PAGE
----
You also need to play your angles right. Not every player is gifted with elite speed or an elite arm. Being able to be set up in the right position goes a long way to making a great play or having ball get hit over your head.
These area ll the little things that Glass works on daily. She has a cannon for an arm, and probably could play other positions on the diamond. It’s the outfield that she loves. She loves being able to make a great catch, or being able to throw out a runner trying to stretch a single into a double.
It’s the competitive fire that separates Glass from the rest of the bunch.
“I pride myself in my strong and accurate arm. I think the outfield is a really cool position because you could play at any three of the spots and it is still the same fundamentals and mindset. One of The challenges is knowing how the girl next to you plays and communicates because communication is a huge factor. Trust is key.,” stated Glass. “This is why I love center field because you get to make calls and direct traffic….Another factor that is challenging is the weather, you need to know which way the wind is going or if the sun is directly in your eyes. I also like the challenge of the fences. I always start the game by checking out the fences and how much distance I have, is it a breakaway fence or is it a wall...how high is it ...can I jump high enough or do I need to go through it...all things I love about the outfield.”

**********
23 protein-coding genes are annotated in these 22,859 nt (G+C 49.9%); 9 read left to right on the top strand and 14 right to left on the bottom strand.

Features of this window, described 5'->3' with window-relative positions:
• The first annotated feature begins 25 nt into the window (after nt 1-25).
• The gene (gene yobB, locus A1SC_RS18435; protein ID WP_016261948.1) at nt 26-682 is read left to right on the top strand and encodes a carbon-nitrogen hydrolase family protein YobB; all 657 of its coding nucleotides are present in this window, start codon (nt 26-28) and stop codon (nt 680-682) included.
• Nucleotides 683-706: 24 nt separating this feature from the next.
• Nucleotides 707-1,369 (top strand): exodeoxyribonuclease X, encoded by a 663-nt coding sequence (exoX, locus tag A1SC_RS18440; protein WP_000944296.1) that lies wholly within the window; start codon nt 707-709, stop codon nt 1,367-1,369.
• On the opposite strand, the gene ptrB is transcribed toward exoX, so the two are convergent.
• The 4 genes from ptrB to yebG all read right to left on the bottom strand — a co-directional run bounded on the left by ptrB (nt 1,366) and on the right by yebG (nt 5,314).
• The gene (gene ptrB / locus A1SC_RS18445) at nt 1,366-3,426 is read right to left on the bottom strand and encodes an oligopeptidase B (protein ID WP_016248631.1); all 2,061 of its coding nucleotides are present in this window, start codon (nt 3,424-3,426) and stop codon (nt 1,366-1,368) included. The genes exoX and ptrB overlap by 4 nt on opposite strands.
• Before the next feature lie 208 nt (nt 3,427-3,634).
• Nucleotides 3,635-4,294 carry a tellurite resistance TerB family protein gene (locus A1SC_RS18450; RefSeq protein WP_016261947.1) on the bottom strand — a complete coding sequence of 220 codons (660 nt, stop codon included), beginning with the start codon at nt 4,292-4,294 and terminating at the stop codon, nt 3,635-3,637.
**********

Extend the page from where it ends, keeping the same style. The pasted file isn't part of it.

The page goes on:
Confidence is a big thing in sports as well. A player must have the confidence that when their name is called they can get the job done. Some athletes don’t want to be put in that position, while other thrive.
Glass wants her name called in the big situations. She wants to step up to the plate when the game is on the line. Leaders lead, and Glass is a leader. She will do whatever it takes to help her team win.
If it’s starting and getting the game winning hit, great. If she in on the bench that game, then Glass will be the biggest cheerleader in the dugout. It’s a team sport for a reason. It takes every player on the team to win the game, just not the nine that are out there on the field.
“I do have a lot of pride and confidence in knowing that if my coach needs me to get the job done I can do it. I have played every role in the line up from leadoff to clean up and everything between. Over the years of travel ball, except for pitcher, I have had to step in and help my teams out in every position at some time. Every role on the roster is equally important to me - that is why they call it a team sport. Whether I am starting or sitting that game - I have a role. If I am on a team, I am going to represent the name on the front of my jersey no matter where the coach has me that day,” stated Glass. “Don’t get me wrong, I am competitive and hate sitting because I want to do my part in helping the team, but I have learned that I need to trust the coaches in knowing that they want to win and that they will equally have every player's best interest in mind. If I can’t trust them, how can I expect them to trust me? It helps that I simplify the game because at the end of the day it is a game meant to be fun and enjoyable. I once read this quote by Mia Hamm: “Somewhere behind the athlete you've become and the hours of practice and the coaches who have pushed you is a little girl who fell in love with the game and never looked back... play for her.” … and that is exactly what I am doing … I am playing for her.”